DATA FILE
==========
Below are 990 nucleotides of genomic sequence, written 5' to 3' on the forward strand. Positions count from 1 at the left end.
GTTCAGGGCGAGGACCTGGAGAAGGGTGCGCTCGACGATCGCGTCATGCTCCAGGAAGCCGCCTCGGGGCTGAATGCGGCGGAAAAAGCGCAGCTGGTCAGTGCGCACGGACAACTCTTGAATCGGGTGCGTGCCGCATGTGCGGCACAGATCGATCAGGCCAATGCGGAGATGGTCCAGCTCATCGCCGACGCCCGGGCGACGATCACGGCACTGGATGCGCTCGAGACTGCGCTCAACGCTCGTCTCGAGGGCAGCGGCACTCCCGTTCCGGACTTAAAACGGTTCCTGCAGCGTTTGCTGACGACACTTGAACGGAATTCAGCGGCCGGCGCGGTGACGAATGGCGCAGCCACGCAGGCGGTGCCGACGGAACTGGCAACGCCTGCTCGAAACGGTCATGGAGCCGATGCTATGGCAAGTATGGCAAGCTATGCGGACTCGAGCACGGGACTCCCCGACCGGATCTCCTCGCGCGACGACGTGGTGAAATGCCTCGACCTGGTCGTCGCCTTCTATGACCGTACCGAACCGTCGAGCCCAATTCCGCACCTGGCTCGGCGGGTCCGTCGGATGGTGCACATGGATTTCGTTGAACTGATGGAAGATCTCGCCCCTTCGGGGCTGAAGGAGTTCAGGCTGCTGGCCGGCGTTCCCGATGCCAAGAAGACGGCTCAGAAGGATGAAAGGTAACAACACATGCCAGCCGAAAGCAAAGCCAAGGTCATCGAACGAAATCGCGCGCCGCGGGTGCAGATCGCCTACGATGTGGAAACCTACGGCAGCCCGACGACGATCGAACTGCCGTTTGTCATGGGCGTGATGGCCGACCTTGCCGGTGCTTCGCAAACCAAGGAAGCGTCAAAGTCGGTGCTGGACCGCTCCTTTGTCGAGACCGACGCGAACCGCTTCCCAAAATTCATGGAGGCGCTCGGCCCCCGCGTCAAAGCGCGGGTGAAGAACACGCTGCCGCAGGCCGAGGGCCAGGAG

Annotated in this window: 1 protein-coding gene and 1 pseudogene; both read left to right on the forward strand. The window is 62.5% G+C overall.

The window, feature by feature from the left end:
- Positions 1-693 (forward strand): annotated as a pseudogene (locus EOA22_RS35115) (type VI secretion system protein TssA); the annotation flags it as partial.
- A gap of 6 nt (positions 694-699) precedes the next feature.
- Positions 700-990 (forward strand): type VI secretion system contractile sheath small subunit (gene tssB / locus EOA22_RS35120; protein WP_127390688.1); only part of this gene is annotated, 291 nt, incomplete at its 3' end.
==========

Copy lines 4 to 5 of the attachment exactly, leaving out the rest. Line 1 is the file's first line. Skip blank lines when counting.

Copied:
The window, feature by feature from the left end:
- Positions 1-693 (forward strand): annotated as a pseudogene (locus EOA22_RS35115) (type VI secretion system protein TssA); the annotation flags it as partial.